This simple strategy has been extremely effective at bringing in new users, and has created a highly rewarding experience for their ever-growing customer base.

What is an affiliate program?

Affiliate programs allow businesses to reward particular individuals for sending them traffic.  Also known as associate programs, these programs are built around an agreement that states how much the referring website will be paid for the amount of traffic they send.  Typically, affiliates are paid based on the number of people they send to the brand’s site or the number of referred people who perform a valuable action.

More often than not, affiliate programs require potential affiliates to go through an application process that determines whether they’re a good fit or not.  With many new and returning customers interested in picking up some extra cash, some brands see affiliate programs as an easy and effective acquisition marketing strategy.

Pros and cons of affiliate programs

Referral vs. affiliate programs–a chart showing the pros and cons of affiliate programs. Pros: large customer acquisition potential, control over who your affiliates are, and great brand discovery tool. Cons: often feel impersonal and inauthentic, affiliates may not remain loyal, and can be expensive and inefficient.
Pros and cons of affiliate programs.

Although affiliate programs tend to focus on short-term gains as opposed to sustainable business growth, there are still some great benefits:

  • You can reach a large audience of potential customers. This is beneficial for that customer acquisition stage but it may not necessarily help in engaging or retaining customers.
  • You can have control over who your affiliates are through application processes. This ensures that you have your ideal customers sharing your message.
  • If you have influential affiliates, it could act as a great brand discovery tool.

Despite those benefits, there are still a lot of drawbacks to affiliate programs:

  • Affiliate programs often feel impersonal and inauthentic because of their generic messaging and broad audiences.
  • Affiliates are financially motivated for personal gain so if another higher paying opportunity comes along, they may not remain loyal to your brand.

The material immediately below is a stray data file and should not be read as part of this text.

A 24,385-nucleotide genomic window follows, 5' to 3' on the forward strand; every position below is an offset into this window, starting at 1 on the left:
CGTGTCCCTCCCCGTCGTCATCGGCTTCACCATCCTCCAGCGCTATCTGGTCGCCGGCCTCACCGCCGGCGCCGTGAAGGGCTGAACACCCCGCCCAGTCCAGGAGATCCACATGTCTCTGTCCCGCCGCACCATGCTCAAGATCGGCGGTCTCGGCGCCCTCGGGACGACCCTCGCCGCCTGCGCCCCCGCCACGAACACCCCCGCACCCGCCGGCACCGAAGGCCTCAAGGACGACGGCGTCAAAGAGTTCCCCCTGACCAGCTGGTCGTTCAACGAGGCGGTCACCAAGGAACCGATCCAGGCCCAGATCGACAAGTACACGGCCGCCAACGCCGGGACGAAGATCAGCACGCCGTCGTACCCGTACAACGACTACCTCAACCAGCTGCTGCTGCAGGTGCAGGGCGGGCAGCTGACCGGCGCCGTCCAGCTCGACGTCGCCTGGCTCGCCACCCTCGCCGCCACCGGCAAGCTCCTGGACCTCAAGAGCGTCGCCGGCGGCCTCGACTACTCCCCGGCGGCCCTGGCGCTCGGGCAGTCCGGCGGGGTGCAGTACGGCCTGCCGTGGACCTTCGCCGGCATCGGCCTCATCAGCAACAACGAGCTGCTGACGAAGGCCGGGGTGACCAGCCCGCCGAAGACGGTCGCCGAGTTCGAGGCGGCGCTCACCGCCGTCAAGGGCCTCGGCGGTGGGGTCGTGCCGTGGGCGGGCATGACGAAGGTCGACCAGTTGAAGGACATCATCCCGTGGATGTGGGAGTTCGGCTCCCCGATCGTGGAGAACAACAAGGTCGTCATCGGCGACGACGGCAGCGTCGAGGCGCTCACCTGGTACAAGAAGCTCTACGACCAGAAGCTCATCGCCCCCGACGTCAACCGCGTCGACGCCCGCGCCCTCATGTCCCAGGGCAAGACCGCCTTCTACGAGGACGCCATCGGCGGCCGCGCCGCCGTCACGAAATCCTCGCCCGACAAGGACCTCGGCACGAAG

• Affiliate programs are still traditional advertising which can be expensive and inefficient as you are spending your marketing budget with little control over who you are actually targeting.

Affiliate Example: Herbalife Nutrition

Referral vs. affiliate programs–a screenshot from Herbalife Nutiriotion’s homepage. There is an image of a man drinking a protein shake with text that says “Every positive change starts with a great choice.”
A screenshot of Herbalife Nutrition’s homepage.

Herbalife has gotten a lot of attention in the affiliate marketing space.  The weight loss company is one of the most well-known affiliate programs out there, offering a standard commission rate of 2% for linking back to the Herbalife site.  Any sales made by customers who clicked through an affiliate link will be recognized and honored by the affiliate program, keeping affiliates ultimately responsible for their success with the program.

Choosing which program to run: referrals vs. affiliates

When it comes to choosing which type of program would be most beneficial for your business, there are a couple of things you should keep in mind.

First off, determine your business objectives. Are you looking for short-term customer acquisition or long-term customer retention? Affiliate programs are great for acquisition because  anybody can share your affiliate rink, increasing your reach. Referral programs are great for retention because a recommendation from someone we know is the most trusted form of advertising.